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Miller v. Progressive Cas. Ins. Co.

Supreme Court of Ohio
Jul 27, 1994
69 Ohio St. 3d 619 (Ohio 1994)

Summary

finding that because the plaintiff had failed to comply with the condition precedent to the primary policy, the uninsured/underinsured motorist coverage under the excess policy was unavailable to plaintiff

Summary of this case from Cincinnati Ins. Co. v. Estate, McClain

Opinion

No. 93-987

Submitted April 26, 1994 —

Decided July 27, 1994.

APPEAL from the Court of Appeals for Lucas County, No. L-92-235.

On August 18, 1990, Robert S. Miller, appellant, was injured when the automobile he was driving was struck in the rear by a vehicle operated by an uninsured motorist. The collision was caused by the negligence of the uninsured tortfeasor.

At the time of the accident, Miller and appellant Sharon Miller (collectively referred to as "appellants") had an automobile insurance policy with appellee, Progressive Casualty Insurance Company. The policy provided appellants with uninsured and underinsured motorist coverage. Following the accident, a dispute apparently arose concerning the amount of uninsured motorist benefits due appellants. The matter remained unresolved for a period exceeding one year. During that period, appellants never commenced suit against appellee or demanded arbitration of the disputed issue(s). On September 9, 1991, appellee denied appellants' claim for uninsured motorist benefits on the basis of a provision in the policy which states:

"If an insured person and we [the insurer] have not reached an agreement (1) that the insured person is legally entitled to recover damages from the owner or operator of an uninsured motor vehicle or underinsured motor vehicle, or (2) as to the amount of payment under this Part V [uninsured/underinsured motorist coverage], the insured person shall make written demand upon us within twelve (12) months from the date of accident that the issue be determined by arbitration.

"In that event, the matter or matters upon which an agreement has not been reached shall be determined by arbitration * * *.

"No lawsuit or action whatsoever or any proceeding in arbitration shall be brought against us for the recovery of any claim under this Part unless the insured person has satisfied all of the things that insured person is required to do under this policy and unless the lawsuit or arbitration is commenced within twelve (12) months from the date of the accident."

On September 12, 1991, appellants filed a complaint against appellee in the Court of Common Pleas of Lucas County. In the complaint, appellants sought recovery against appellee for uninsured motorist benefits and for the tort of bad faith. Appellee answered the complaint and counterclaimed for declaratory relief, asserting that appellants were not entitled to coverage, since they had failed to initiate suit or demand arbitration within the one-year limitations period provided in the insurance contract.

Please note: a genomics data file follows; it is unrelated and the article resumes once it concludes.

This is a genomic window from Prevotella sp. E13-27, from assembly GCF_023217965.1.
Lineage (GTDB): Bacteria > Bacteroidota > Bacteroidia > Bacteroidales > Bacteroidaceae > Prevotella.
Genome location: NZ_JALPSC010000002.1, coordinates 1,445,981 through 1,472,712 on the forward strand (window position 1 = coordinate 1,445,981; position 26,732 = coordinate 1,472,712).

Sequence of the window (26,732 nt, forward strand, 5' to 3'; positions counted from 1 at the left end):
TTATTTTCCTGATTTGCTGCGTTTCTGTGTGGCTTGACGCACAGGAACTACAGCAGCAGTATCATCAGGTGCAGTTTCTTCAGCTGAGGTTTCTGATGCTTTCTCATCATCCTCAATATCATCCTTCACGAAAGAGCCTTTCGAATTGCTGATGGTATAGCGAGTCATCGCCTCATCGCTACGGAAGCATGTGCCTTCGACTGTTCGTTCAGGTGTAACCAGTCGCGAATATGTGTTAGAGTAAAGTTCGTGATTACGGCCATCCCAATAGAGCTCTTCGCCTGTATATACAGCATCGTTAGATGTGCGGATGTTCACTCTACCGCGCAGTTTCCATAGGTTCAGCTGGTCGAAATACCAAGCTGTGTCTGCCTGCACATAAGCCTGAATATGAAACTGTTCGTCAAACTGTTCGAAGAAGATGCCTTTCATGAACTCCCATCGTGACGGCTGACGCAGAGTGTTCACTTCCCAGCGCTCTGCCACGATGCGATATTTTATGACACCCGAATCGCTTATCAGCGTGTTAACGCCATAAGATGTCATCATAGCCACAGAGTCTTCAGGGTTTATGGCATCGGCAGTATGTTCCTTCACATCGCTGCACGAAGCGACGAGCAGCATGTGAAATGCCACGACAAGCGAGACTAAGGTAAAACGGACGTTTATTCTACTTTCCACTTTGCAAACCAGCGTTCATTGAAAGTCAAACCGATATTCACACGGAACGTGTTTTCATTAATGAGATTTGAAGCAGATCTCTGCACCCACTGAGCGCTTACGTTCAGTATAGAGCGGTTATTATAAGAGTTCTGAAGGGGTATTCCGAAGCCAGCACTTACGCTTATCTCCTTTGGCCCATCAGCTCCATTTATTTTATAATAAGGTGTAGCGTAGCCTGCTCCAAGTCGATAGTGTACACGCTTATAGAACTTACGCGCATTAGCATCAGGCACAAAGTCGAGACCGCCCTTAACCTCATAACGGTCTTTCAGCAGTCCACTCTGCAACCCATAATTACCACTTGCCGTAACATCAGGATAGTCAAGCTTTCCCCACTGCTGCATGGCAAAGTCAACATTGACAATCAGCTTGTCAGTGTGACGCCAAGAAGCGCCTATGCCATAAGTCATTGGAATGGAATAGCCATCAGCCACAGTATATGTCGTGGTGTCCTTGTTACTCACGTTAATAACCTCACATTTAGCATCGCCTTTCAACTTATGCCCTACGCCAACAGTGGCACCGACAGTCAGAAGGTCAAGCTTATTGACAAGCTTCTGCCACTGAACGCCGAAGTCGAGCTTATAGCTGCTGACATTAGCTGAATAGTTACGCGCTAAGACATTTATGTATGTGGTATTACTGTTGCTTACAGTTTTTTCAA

On January 27, 1992, appellee filed a motion for summary judgment on the claims set forth in the complaint. In support, appellee argued that it was not responsible to pay uninsured motorist benefits, due to the requirement in the policy that arbitration be demanded and any proceeding against the insurer be initiated within one year of the date of the accident. Additionally, appellee argued that appellants had adduced no evidence to support the claim of bad faith. On May 27, 1992, the trial court granted the motion and entered judgment in favor of appellee.

On appeal to the court of appeals, appellants urged that the one-year limitations period in the policy was invalid and unenforceable. The court of appeals, citing Colvin v. Globe Am. Cas. Co. (1982), 69 Ohio St.2d 293, 23 O.O.3d 281, 432 N.E.2d 167, rejected appellants' contention. Thus, the court of appeals concluded that summary judgment was appropriate on appellants' claim for uninsured motorist benefits. Additionally, the court of appeals held that summary judgment was properly granted on the claim of bad faith, finding no evidence to support that claim. Accordingly, the court of appeals affirmed the judgment of the trial court.

The cause is now before this court pursuant to the allowance of a motion to certify the record.

Rogers, Godbey Horner Co., L.P.A., and George C. Rogers, for appellants.

Jones Bahret Co., L.P.A., Robert J. Bahret and Keith J. Watkins, for appellee.


The time has arrived for this court to revisit the holding in Colvin, supra, 69 Ohio St.2d 293, 23 O.O.3d 281, 432 N.E.2d 167. In that case, an insured was injured as a result of a collision with an uninsured motorist. The insured's policy provided uninsured motorist coverage. That coverage contained a provision requiring that any dispute between the insured and his insurance carrier be submitted to arbitration. However, the right to arbitration was limited by the following provision: